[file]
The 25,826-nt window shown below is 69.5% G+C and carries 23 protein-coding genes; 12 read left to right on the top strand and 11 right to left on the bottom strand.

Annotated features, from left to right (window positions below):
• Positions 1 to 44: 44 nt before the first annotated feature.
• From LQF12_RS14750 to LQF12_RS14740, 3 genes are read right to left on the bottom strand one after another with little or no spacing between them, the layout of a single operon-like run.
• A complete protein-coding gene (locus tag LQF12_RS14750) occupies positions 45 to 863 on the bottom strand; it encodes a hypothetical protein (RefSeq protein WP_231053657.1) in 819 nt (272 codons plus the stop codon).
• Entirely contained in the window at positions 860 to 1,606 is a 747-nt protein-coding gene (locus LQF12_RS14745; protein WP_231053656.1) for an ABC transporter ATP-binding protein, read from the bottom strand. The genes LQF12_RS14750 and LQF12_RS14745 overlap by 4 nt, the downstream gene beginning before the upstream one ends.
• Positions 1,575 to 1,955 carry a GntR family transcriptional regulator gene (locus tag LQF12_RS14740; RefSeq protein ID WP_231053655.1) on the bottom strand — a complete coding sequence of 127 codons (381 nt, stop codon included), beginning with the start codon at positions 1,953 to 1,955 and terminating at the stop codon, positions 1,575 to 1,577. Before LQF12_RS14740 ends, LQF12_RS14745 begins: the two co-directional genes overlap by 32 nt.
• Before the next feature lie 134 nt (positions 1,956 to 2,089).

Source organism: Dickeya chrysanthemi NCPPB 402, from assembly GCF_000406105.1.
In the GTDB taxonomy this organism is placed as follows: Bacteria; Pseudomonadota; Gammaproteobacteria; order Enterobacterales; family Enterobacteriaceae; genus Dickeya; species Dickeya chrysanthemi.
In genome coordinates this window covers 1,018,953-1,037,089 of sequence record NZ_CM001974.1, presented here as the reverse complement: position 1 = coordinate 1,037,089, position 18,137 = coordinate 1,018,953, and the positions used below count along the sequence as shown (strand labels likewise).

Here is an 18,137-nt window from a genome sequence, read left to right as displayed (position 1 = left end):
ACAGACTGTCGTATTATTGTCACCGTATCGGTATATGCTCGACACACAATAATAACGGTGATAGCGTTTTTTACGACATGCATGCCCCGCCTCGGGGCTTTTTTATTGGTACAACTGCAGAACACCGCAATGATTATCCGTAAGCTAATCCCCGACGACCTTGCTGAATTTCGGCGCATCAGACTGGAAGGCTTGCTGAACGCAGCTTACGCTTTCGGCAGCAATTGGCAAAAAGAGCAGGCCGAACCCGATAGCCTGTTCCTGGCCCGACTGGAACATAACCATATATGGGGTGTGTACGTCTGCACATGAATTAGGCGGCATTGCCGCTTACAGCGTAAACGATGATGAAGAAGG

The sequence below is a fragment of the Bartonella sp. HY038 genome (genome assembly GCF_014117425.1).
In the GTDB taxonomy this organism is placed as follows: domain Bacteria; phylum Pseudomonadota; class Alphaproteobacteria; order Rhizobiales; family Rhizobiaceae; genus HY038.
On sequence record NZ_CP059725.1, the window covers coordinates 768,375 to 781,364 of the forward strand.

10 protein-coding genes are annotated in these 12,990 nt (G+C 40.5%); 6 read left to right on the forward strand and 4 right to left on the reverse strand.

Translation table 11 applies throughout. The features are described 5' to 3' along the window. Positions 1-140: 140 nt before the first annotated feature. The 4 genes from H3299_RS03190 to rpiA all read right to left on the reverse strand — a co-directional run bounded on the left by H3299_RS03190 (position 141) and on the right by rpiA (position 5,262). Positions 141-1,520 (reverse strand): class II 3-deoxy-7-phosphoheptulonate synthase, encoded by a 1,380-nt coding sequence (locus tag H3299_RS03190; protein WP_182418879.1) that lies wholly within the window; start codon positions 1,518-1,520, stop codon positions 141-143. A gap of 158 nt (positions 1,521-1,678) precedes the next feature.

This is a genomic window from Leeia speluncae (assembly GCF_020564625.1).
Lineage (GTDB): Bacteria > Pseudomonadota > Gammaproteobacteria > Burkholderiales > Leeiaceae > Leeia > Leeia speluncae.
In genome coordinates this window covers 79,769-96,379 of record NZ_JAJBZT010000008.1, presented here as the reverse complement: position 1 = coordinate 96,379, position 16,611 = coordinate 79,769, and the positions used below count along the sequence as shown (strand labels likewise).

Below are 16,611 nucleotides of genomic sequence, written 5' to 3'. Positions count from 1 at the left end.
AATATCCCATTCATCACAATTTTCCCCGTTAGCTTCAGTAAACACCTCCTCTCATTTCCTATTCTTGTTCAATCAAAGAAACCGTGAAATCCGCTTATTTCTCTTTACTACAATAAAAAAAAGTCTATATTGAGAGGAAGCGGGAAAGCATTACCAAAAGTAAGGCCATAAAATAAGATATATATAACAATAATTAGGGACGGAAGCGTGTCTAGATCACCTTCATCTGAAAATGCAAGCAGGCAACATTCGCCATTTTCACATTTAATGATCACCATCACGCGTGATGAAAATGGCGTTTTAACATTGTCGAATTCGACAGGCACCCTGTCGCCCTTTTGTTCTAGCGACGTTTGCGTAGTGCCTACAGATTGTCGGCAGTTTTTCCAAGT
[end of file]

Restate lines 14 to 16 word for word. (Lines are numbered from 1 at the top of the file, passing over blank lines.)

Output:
The sequence below is a fragment of the Bartonella sp. HY038 genome (genome assembly GCF_014117425.1).
In the GTDB taxonomy this organism is placed as follows: domain Bacteria; phylum Pseudomonadota; class Alphaproteobacteria; order Rhizobiales; family Rhizobiaceae; genus HY038.
On sequence record NZ_CP059725.1, the window covers coordinates 768,375 to 781,364 of the forward strand.